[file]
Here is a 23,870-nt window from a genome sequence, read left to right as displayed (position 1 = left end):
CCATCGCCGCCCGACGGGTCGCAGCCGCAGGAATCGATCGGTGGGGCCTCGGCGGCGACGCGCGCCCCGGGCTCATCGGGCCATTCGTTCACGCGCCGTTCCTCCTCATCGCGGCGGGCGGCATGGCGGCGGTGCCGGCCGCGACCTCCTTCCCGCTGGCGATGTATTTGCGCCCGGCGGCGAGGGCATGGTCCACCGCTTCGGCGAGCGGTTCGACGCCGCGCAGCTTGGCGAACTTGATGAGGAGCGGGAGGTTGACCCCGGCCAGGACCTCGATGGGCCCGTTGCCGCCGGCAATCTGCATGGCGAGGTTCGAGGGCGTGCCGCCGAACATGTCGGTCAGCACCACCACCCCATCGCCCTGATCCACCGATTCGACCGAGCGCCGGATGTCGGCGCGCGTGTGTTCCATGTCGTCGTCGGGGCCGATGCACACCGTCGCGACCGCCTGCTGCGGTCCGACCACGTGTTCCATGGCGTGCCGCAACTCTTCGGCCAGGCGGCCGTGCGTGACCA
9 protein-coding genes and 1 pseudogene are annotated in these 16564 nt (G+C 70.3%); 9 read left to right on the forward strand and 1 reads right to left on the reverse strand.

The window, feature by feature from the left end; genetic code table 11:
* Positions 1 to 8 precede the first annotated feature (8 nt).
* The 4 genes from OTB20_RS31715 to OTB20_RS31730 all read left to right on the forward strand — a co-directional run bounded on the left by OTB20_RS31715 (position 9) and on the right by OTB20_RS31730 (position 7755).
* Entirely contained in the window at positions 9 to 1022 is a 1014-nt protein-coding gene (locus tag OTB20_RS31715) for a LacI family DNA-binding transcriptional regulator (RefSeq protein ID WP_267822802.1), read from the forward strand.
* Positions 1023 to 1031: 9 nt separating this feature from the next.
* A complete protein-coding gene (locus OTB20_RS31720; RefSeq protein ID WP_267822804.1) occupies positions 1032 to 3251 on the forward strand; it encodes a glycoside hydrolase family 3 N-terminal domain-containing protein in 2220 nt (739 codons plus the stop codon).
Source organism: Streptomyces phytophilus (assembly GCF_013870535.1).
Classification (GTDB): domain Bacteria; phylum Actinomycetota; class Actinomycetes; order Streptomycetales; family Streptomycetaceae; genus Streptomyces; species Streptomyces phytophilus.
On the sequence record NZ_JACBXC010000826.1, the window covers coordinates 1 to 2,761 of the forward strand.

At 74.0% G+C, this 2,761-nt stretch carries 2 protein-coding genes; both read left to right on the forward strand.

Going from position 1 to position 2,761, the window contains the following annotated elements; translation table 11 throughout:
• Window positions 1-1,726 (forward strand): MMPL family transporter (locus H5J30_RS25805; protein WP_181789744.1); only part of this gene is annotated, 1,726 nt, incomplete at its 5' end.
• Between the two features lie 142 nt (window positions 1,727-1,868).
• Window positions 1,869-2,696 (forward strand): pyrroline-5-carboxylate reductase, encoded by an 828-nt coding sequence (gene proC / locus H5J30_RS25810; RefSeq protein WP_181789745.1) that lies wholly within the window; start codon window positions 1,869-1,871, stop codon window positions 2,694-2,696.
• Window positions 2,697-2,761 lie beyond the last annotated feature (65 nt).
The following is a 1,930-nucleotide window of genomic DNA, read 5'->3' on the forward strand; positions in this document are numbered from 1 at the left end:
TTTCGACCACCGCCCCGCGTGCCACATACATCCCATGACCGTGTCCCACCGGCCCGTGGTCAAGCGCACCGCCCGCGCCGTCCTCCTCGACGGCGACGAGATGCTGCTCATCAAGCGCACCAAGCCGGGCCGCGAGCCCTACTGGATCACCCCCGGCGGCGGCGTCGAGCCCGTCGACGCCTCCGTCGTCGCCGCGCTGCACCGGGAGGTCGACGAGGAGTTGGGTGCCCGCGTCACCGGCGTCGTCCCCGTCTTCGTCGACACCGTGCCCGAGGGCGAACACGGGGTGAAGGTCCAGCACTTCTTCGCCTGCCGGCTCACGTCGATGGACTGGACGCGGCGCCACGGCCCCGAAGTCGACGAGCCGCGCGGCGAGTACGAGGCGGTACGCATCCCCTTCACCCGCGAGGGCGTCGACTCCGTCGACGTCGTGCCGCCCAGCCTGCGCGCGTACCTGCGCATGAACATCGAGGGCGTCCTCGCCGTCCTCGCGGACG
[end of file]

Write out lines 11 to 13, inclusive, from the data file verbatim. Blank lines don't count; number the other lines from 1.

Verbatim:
Classification (GTDB): domain Bacteria; phylum Actinomycetota; class Actinomycetes; order Streptomycetales; family Streptomycetaceae; genus Streptomyces; species Streptomyces phytophilus.
On the sequence record NZ_JACBXC010000826.1, the window covers coordinates 1 to 2,761 of the forward strand.

At 74.0% G+C, this 2,761-nt stretch carries 2 protein-coding genes; both read left to right on the forward strand.